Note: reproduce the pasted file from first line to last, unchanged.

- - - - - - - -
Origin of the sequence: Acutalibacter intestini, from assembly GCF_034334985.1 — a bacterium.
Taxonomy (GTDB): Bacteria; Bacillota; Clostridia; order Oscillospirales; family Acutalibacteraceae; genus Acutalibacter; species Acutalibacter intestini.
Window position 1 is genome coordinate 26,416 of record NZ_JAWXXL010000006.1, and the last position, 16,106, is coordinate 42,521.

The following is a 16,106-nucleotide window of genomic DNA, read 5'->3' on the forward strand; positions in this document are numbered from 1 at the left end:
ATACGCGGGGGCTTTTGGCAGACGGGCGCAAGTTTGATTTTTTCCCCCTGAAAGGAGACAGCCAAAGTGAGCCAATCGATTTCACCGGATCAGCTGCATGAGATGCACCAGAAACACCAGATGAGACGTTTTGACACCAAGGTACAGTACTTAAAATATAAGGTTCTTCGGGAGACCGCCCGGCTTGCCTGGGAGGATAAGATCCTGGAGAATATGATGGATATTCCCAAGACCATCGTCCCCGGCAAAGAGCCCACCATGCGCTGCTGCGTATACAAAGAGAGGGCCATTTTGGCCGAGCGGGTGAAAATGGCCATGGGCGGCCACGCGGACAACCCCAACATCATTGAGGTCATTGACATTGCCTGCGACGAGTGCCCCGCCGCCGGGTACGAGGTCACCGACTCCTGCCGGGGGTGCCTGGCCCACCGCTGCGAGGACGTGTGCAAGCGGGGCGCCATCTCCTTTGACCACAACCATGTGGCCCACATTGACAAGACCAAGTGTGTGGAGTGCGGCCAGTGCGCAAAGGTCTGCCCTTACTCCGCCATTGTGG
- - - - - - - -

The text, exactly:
Origin of the sequence: Acutalibacter intestini, from assembly GCF_034334985.1 — a bacterium.
Taxonomy (GTDB): Bacteria; Bacillota; Clostridia; order Oscillospirales; family Acutalibacteraceae; genus Acutalibacter; species Acutalibacter intestini.
Window position 1 is genome coordinate 26,416 of record NZ_JAWXXL010000006.1, and the last position, 16,106, is coordinate 42,521.

The following is a 16,106-nucleotide window of genomic DNA, read 5'->3' on the forward strand; positions in this document are numbered from 1 at the left end:
ATACGCGGGGGCTTTTGGCAGACGGGCGCAAGTTTGATTTTTTCCCCCTGAAAGGAGACAGCCAAAGTGAGCCAATCGATTTCACCGGATCAGCTGCATGAGATGCACCAGAAACACCAGATGAGACGTTTTGACACCAAGGTACAGTACTTAAAATATAAGGTTCTTCGGGAGACCGCCCGGCTTGCCTGGGAGGATAAGATCCTGGAGAATATGATGGATATTCCCAAGACCATCGTCCCCGGCAAAGAGCCCACCATGCGCTGCTGCGTATACAAAGAGAGGGCCATTTTGGCCGAGCGGGTGAAAATGGCCATGGGCGGCCACGCGGACAACCCCAACATCATTGAGGTCATTGACATTGCCTGCGACGAGTGCCCCGCCGCCGGGTACGAGGTCACCGACTCCTGCCGGGGGTGCCTGGCCCACCGCTGCGAGGACGTGTGCAAGCGGGGCGCCATCTCCTTTGACCACAACCATGTGGCCCACATTGACAAGACCAAGTGTGTGGAGTGCGGCCAGTGCGCAAAGGTCTGCCCTTACTCCGCCATTGTGG